How Do I Pay My Builder?

There are basically three methods of paying your contractor to build or remodel your house: Turn-key price; Cost plus a percentage; Cost plus a flat fee. There are pros and cons to each method. Here is a basic overview:

Turn-key price – In this method, the price you pay is locked in for the total project. The scope of the project is determined prior to construction, a total price for the project (i.e., the “Turn-key price”) is determined, and any deviations from that defined project are “change orders” which usually are added to your Turn-key price. This method is more commonly used for new construction by production builders as opposed to home remodeling or new construction by custom builders. Here are the pros and cons for paying your builder this way:






You know your bottom line price.

Limited house plans to choose from and limited selections of products for the house.

Less day to day involvement required of you.

You and your builder need to define selections/allowances prior to finalizing contract so you know what you’re getting. Sometimes, however, you don’t know exactly what you want until you get started.

You won\’t be hurt by big changes in the market (e.g., lumber prices rise).

You won’t be helped by big changes in the market (e.g., drywall prices fall).

You won\’t be as tempted to go over budget because change orders are less convenient.

Change orders typically more expensive and less convenient.

You don\’t have to worry about staying on top of all the costs involved in building the house.

You don\’t get to see any of the costs involved in building the house to make sure you’re getting your money’s worth.



If you sign a Turn-Key price agreement, make certain you spend a significant amount of time reviewing with your builder what the agreement represents before you sign a contract. If you misunderstand the details of what is included in that Turn-key price then you could end up spending a significant amount of money in addition to the Turn-key price to actually get the house that you want. And, it may not be the builder’s fault – it may be because you didn’t clearly communicate your expectations beforehand or you didn’t understand what you asked for versus what you actually want. Do your homework – and do a lot — before entering a Turn-key price agreement. 


Cost plus a percentage – With this method, you will pay the builder for all direct costs associated with building your house plus a pre-determined percentage of all those costs as his/her builder fee. For example, if all the products and services needed to build your house add up to $100,000, and your builder’s fee is 20%, then you will pay $120,000 for the total job. This pricing method is very common for remodeling projects and for many custom builders. Here are the pros and cons for this pricing method: 




Pros Cons
You will be able to monitor your costs as they come in. The builder has no incentive to help you control costs since the more you spend the more he/she will profit.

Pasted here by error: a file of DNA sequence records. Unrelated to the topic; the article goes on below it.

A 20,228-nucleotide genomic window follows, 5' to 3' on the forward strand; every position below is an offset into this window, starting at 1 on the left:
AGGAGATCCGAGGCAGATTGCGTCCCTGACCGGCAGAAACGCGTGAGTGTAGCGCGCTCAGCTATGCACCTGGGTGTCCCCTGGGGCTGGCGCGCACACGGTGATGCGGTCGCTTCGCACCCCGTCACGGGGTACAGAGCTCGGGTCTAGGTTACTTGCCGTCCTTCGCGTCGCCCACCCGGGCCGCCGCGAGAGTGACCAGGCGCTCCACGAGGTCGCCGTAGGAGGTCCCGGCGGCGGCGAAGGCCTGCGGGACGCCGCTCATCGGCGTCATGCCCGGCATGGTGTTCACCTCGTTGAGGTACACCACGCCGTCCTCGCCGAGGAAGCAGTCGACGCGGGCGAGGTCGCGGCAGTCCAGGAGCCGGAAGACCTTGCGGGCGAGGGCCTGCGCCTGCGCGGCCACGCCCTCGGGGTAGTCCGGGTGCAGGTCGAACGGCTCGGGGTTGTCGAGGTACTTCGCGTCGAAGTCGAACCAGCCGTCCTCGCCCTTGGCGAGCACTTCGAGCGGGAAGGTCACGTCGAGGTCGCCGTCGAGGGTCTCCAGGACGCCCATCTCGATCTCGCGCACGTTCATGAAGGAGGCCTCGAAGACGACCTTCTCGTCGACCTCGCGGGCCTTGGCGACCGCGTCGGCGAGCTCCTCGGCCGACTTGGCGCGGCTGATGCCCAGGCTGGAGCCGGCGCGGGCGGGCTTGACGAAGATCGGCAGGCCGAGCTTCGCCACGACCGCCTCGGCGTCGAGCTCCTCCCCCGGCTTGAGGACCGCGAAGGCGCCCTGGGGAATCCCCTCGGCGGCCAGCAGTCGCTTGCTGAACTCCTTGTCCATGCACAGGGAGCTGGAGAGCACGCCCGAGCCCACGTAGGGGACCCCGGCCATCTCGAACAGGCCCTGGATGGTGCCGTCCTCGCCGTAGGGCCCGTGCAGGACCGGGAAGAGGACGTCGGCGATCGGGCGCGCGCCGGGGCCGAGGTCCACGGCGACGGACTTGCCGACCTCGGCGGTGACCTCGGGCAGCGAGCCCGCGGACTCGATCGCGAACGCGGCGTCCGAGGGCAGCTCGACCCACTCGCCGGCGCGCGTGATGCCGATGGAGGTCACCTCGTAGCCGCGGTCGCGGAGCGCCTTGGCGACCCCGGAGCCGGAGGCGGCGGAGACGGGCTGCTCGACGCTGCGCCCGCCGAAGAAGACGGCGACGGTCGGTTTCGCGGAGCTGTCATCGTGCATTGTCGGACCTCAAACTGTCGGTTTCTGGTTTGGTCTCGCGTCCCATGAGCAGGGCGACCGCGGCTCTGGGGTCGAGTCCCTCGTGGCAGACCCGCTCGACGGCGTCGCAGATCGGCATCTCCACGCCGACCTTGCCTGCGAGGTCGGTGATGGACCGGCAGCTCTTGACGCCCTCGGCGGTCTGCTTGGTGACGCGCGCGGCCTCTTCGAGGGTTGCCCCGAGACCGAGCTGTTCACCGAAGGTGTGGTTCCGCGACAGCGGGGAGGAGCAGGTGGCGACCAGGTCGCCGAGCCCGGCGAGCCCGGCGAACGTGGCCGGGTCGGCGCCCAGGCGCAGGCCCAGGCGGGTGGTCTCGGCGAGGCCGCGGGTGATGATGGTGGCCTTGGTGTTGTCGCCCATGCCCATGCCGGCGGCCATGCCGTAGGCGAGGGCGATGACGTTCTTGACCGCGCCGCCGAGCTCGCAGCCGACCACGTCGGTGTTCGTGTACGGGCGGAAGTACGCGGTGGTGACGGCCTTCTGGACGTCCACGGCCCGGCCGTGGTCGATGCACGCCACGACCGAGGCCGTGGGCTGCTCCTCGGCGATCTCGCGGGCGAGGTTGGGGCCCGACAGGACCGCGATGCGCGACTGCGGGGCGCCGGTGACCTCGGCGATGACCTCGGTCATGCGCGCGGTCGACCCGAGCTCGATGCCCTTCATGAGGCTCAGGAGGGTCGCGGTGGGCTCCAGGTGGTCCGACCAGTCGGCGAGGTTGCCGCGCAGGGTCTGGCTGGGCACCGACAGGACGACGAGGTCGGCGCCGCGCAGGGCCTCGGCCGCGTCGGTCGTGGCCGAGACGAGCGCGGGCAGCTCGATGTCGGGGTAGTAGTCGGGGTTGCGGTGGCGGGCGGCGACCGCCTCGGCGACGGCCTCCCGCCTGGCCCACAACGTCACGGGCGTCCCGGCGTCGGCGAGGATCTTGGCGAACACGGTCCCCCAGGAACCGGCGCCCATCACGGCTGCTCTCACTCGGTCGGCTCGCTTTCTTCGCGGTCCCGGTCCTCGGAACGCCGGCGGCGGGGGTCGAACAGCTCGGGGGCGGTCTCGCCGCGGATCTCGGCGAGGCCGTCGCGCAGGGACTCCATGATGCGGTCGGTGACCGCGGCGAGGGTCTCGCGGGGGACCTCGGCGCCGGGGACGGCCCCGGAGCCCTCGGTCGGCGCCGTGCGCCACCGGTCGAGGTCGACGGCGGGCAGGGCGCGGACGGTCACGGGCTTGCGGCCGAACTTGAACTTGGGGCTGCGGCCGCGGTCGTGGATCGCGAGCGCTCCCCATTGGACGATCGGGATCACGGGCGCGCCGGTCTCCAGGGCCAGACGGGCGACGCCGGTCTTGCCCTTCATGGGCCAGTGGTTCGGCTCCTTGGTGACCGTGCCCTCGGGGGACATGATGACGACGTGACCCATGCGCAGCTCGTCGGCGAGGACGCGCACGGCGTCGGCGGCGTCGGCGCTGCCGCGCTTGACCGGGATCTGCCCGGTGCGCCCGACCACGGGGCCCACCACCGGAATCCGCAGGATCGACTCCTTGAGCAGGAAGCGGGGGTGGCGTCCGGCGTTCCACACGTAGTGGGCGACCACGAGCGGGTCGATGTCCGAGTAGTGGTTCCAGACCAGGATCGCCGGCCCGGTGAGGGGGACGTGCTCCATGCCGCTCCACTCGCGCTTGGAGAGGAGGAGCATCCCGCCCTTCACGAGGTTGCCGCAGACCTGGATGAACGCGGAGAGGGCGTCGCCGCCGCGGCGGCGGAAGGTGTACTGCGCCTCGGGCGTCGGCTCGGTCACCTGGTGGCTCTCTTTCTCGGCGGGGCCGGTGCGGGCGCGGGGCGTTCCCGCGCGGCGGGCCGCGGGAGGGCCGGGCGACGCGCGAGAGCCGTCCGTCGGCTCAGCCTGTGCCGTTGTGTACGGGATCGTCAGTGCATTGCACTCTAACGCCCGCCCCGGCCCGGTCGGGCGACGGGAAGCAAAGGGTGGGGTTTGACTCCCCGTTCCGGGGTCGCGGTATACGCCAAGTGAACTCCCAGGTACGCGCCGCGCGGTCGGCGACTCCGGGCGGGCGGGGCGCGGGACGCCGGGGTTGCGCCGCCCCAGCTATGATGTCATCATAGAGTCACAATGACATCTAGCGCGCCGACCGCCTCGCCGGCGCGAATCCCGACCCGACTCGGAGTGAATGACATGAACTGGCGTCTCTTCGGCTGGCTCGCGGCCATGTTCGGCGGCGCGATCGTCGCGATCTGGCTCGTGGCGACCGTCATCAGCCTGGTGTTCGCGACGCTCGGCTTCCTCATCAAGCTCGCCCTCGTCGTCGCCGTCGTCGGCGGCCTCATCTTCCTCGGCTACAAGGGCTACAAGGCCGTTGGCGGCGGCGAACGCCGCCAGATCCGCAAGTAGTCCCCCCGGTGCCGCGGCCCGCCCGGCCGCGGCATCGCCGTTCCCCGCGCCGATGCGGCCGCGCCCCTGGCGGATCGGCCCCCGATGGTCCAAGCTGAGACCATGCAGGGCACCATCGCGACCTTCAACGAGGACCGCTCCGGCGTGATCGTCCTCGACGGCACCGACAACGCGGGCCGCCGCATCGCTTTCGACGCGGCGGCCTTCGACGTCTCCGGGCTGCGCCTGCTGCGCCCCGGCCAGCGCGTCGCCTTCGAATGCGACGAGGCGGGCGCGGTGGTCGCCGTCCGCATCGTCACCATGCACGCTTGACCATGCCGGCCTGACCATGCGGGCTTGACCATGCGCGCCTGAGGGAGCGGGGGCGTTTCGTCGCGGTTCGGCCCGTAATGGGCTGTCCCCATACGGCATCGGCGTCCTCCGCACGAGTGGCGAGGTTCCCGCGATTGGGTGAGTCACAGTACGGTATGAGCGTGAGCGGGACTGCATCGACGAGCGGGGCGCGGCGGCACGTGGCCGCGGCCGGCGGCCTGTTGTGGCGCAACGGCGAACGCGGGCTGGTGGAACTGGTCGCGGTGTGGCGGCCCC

Change orders are easier to make. Change orders are easier to make.
You will have more time to make your selections throughout the job. You will have to monitor your allowances on your selections more carefully to keep from going over budget.
More selections to choose from. Time it takes to sort through all of the options for your selections.



 Some builders consider any costs associated with the job part of the total cost. For example, let’s say you have an interior designer who provides paint and wallpaper for your project and it costs $500. The builder may add a percentage onto that cost. So, your $500 of paint and wallpaper could cost you $500 plus a builder fee of $100 (i.e., 20% of $500). This could become a source of friction between you and your builder. Make sure that everyone understands exactly how the formula is applied to each product and/or service before you get started. 


Cost plus a flat fee – In this type of building relationship, the builder is reimbursed for direct costs associated with the project as in the scenario above, but he/she is paid a flat fee for building the house as opposed to a percentage – the fee does not change if you go over or under budget. Here are the pros and cons for this method: 





You will be able to monitor your costs as they come in. Your scope of work must be more defined than the cost plus a percentage scenario.
Change orders do not add to the builder’s fee. Change orders are easier to make, and the total cost of those changes can add up. Make sure you or your builder monitors this cost.
You will have more time to make your selections throughout the job and you will have more selections from which to choose. Time it takes to sort through all of the options for your selections. Make sure your builder can help guide you through these decisions.
The builder can become your advocate in controlling costs since his/her fee is unaffected by a decision that would save you money.  



  Cost plus a fee is the way that our company, Brentwood Builders, operates. We have found that this method puts us on the same team with our customers: we’re able to concentrate on our customers’ cash outlays and maximize the benefits that those cash outlays can produce. This pricing method enables us to watch out for our customers’ money and best interests. And, our customers aren’t wondering about our motivations if Tyke recommends that they add an extra beam to make the house stronger or if I find a chandelier on sale. We present our customers with the best options to build their homes and do our best to help them spend their money wisely to accomplish their goals. Tyke and Judith Johnson, owners of Brentwood Builders, have built custom homes in the Brentwood, Franklin and Greater Nashville areas since 1994.  For more information call them at 615-776-4143, e-mail or visit their website at